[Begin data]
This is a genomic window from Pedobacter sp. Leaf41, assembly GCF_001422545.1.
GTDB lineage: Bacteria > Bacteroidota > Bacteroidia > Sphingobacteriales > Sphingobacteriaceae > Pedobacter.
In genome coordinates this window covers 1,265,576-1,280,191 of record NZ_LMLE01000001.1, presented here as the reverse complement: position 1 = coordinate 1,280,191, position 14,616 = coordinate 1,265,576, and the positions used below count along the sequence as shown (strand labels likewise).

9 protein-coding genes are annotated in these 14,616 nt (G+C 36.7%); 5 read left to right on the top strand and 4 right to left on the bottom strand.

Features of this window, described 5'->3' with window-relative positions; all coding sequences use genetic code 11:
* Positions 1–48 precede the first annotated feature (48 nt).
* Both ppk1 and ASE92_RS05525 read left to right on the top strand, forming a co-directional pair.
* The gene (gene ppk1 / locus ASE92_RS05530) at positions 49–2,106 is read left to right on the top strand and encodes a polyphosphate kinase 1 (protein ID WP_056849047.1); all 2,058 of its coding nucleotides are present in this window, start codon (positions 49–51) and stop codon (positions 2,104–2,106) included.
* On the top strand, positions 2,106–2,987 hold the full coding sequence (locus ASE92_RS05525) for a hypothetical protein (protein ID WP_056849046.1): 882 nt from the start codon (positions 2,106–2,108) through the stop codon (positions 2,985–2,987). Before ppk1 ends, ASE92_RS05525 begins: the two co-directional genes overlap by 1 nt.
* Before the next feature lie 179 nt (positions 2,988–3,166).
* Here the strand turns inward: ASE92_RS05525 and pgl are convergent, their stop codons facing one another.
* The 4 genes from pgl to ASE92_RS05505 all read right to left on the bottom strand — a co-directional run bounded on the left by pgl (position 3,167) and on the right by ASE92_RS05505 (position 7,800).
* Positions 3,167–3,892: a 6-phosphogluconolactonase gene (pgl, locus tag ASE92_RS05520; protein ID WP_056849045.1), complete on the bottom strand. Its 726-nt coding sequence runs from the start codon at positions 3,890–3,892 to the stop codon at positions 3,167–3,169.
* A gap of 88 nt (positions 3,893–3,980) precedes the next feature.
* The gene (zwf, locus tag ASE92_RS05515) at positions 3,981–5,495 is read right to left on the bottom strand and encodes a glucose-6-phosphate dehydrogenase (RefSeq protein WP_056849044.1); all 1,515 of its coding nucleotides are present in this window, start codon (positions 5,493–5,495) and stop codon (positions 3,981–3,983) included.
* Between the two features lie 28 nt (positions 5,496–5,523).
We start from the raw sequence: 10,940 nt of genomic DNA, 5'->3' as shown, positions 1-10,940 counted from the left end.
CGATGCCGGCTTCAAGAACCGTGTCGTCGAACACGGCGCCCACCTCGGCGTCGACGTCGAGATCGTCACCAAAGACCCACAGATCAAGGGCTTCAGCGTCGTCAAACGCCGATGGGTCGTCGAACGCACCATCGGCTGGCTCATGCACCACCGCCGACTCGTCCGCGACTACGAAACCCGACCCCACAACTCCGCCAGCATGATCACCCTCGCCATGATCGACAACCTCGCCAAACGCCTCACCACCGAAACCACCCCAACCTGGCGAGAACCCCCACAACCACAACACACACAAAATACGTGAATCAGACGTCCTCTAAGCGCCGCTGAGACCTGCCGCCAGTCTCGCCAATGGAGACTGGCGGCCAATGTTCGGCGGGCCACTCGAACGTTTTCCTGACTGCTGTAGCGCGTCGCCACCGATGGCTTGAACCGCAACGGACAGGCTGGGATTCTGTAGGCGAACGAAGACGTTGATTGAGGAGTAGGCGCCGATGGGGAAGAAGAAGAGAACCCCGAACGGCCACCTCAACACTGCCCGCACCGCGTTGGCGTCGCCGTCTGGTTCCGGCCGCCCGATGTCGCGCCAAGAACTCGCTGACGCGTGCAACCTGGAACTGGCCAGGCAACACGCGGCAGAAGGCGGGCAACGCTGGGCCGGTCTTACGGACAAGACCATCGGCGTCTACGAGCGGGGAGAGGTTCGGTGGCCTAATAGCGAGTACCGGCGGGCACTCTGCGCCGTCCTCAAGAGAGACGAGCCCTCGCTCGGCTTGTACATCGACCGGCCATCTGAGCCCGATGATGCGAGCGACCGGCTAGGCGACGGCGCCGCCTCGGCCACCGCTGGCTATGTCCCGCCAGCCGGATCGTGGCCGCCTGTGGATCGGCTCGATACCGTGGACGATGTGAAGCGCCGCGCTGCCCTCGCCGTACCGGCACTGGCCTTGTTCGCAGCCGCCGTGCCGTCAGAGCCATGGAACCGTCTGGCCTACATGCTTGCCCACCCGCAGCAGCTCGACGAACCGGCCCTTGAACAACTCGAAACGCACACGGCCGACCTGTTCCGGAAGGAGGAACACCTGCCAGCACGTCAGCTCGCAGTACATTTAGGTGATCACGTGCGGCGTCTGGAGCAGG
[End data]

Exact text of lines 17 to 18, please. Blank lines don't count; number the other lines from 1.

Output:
We start from the raw sequence: 10,940 nt of genomic DNA, 5'->3' as shown, positions 1-10,940 counted from the left end.
CGATGCCGGCTTCAAGAACCGTGTCGTCGAACACGGCGCCCACCTCGGCGTCGACGTCGAGATCGTCACCAAAGACCCACAGATCAAGGGCTTCAGCGTCGTCAAACGCCGATGGGTCGTCGAACGCACCATCGGCTGGCTCATGCACCACCGCCGACTCGTCCGCGACTACGAAACCCGACCCCACAACTCCGCCAGCATGATCACCCTCGCCATGATCGACAACCTCGCCAAACGCCTCACCACCGAAACCACCCCAACCTGGCGAGAACCCCCACAACCACAACACACACAAAATACGTGAATCAGACGTCCTCTAAGCGCCGCTGAGACCTGCCGCCAGTCTCGCCAATGGAGACTGGCGGCCAATGTTCGGCGGGCCACTCGAACGTTTTCCTGACTGCTGTAGCGCGTCGCCACCGATGGCTTGAACCGCAACGGACAGGCTGGGATTCTGTAGGCGAACGAAGACGTTGATTGAGGAGTAGGCGCCGATGGGGAAGAAGAAGAGAACCCCGAACGGCCACCTCAACACTGCCCGCACCGCGTTGGCGTCGCCGTCTGGTTCCGGCCGCCCGATGTCGCGCCAAGAACTCGCTGACGCGTGCAACCTGGAACTGGCCAGGCAACACGCGGCAGAAGGCGGGCAACGCTGGGCCGGTCTTACGGACAAGACCATCGGCGTCTACGAGCGGGGAGAGGTTCGGTGGCCTAATAGCGAGTACCGGCGGGCACTCTGCGCCGTCCTCAAGAGAGACGAGCCCTCGCTCGGCTTGTACATCGACCGGCCATCTGAGCCCGATGATGCGAGCGACCGGCTAGGCGACGGCGCCGCCTCGGCCACCGCTGGCTATGTCCCGCCAGCCGGATCGTGGCCGCCTGTGGATCGGCTCGATACCGTGGACGATGTGAAGCGCCGCGCTGCCCTCGCCGTACCGGCACTGGCCTTGTTCGCAGCCGCCGTGCCGTCAGAGCCATGGAACCGTCTGGCCTACATGCTTGCCCACCCGCAGCAGCTCGACGAACCGGCCCTTGAACAACTCGAAACGCACACGGCCGACCTGTTCCGGAAGGAGGAACACCTGCCAGCACGTCAGCTCGCAGTACATTTAGGTGATCACGTGCGGCGTCTGGAGCAGG